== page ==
Compiling, options, and dependencies (make, compiler)

sidetone

Daemon

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I wouldn't recommend it [editing Makefiles], aside from experimentation. But the FreeBSD ports system /usr/ports/Mk provides a myriad of wonderful "KNOBS" to accomplish most anything one could hope for, and all via make.conf(5)! :)--Chris

I wonder if devel/gmake can be replaced with gmake-lite that is called from ports' Makefile's by editing /usr/ports/Mk/Uses/gmake.mk. gmake seems to draw in a lot of dependencies and a perpetual list of options (that don't seem to add any functionality to FreeBSD) when building, if I'm not mistaken. The problem may not be with gmake itself.

Some builds by gmake can be replaced with make with no problems; but many imake, cmake, and gmake meant builds will fail by using regular make. Can /usr/ports/Mk/ be adjusted to override specific ports Makefile's dependencies or options?

Also I'd like to know if clang is always being called instead of gcc, regardless of which make is used, or how to override the options if another compiler is called.

What I'm trying to do here is streamline the build options, and make as much native to FreeBSD. It turns out that I've done builds that last half a day and they failed, or had so many options, that tuning them wrong, causes circular dependencies to pop up. I've found out that many dependencies weren't needed, they were just called on to complete GNU or GCC dependencies, not dependencies that make FreeBSD programs functional.
 

wblock@

Beastie Himself
Developer

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What dependencies does devel/gmake have? Both the Makefile and pkg info -d gmake show very little.

There are ways to override the compiler specified for a port, but they tend to be counterproductive because a port will not specify a particular compiler unless it is needed.

This might be an X/Y problem. Please give a specific example of the problem you are trying to solve.
 

Chris_H

Daemon

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I wonder if devel/gmake can be replaced with gmake-lite that is called from ports' Makefile's by editing /usr/ports/Mk/Uses/gmake.mk.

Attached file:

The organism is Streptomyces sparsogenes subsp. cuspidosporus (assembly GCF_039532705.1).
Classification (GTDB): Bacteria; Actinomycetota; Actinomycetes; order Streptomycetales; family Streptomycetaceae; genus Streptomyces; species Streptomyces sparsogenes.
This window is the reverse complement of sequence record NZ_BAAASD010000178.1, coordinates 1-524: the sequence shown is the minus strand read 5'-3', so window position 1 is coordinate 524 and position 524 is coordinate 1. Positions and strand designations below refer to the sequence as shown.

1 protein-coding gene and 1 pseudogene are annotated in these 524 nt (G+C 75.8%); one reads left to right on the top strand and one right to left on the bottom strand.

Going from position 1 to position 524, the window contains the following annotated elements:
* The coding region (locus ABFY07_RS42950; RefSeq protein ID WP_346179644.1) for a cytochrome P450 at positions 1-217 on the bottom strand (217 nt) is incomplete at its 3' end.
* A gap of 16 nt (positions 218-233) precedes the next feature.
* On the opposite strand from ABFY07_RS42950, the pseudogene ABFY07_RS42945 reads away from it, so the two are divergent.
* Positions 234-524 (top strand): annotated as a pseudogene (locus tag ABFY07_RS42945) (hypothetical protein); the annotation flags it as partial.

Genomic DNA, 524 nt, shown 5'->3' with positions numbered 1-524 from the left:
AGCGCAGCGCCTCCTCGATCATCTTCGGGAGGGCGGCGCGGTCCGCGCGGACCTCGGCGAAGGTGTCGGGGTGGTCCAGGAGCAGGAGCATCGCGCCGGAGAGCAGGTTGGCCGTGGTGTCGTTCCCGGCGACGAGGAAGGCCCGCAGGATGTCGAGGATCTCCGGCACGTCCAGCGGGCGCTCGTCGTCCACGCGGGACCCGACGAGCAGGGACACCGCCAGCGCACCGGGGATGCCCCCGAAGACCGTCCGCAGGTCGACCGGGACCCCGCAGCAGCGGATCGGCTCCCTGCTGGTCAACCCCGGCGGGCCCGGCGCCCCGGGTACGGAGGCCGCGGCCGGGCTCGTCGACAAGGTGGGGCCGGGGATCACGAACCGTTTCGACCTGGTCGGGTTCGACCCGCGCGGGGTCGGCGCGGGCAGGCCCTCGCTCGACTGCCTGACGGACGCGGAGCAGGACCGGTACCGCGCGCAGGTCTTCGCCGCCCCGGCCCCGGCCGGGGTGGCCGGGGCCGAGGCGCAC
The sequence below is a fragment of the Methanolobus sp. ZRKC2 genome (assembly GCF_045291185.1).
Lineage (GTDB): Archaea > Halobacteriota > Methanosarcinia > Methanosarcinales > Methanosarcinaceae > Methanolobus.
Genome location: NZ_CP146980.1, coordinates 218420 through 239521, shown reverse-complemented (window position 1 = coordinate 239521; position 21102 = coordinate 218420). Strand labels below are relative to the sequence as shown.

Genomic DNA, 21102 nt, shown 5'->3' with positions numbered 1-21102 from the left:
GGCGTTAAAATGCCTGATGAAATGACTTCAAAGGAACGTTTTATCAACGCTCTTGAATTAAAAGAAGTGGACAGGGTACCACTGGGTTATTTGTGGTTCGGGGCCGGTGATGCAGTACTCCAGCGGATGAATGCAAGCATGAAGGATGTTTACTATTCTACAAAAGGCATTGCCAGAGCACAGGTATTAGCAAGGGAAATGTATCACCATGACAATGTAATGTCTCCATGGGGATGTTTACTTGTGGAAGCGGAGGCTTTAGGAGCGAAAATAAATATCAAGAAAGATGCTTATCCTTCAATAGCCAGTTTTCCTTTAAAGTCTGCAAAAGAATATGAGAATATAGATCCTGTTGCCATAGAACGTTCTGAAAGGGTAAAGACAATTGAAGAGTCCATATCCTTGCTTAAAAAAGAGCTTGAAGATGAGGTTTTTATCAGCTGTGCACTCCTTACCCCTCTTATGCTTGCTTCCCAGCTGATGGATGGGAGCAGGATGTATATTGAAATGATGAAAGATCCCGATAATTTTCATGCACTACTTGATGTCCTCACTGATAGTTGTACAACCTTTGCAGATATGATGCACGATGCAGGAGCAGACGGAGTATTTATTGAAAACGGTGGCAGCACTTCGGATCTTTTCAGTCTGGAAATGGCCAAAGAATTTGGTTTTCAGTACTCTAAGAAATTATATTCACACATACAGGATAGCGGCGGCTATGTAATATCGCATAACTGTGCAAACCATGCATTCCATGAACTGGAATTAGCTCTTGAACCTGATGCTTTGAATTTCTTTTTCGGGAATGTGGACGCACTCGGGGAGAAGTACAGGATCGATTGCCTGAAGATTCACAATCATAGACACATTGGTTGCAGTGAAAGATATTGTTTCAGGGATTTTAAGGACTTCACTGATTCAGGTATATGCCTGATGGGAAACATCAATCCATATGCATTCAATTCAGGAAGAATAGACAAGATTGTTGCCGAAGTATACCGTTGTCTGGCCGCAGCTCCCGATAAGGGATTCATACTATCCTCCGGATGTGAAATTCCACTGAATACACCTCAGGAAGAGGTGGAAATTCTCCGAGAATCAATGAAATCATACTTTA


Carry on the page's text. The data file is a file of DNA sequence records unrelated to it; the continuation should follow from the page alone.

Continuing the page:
Don't do that -- NO, NO!
You should NEVER edit the FreeBSD ports(7) environment that way. You'll taint the system, and end up with error messages that make no sense at all, and may be unresolvable. Requiring you to essentially wipe your whole ports, or src, and have to start again, fresh.
Probably not at all what your hoping for. :)
However, you can add all kinds of madness to your make.conf(5) file -- remember my mentioning that to you in your quoted text? :) Point being; all those goodies in /usr/ports/Mk are there for port Maintainers, and for users to utilize when building ports on their system. Port Maintainers use them in the Makefile they create for the port(s) they maintain. Users, can utilize many of those same KNOBS within their make.conf(5) file, or at the command-line, via a -D switch. Honestly, I would end up writing an entire book here, attempting to explain it all. My recommendation to you is; have a good look at the make.conf(5) page, you might even do well to read the make(1) man(1) page. Then you could also read through some of the ports(7) Makefiles to get an idea on how those KNOBS are used.
I'm afraid there's no "silver bullet" here. It's going to take some time, and experimentation on your part. That's how everyone "get's the hang of it". :)

Also I'd like to know if clang is always being called instead of gcc, regardless of which make is used, or how to override the options if another compiler is called.
Clang is the future, resistance is futile.
Maybe not what you wanted to hear, and I do understand. I fought it pretty heavily, and successfully got GCC in Base, as the default compiler (c, cc, c++, ...). The choice of compiler is greatly influenced by the $PATH env. [typically] meaning; that what's in /, and /usr will be found first, and subsequently, used. So the biggest part of determining what gets chosen, will depend on what environment you have created, when building, and installing "world". You can influence this decision, by modifying make.conf(5), and src.conf(5).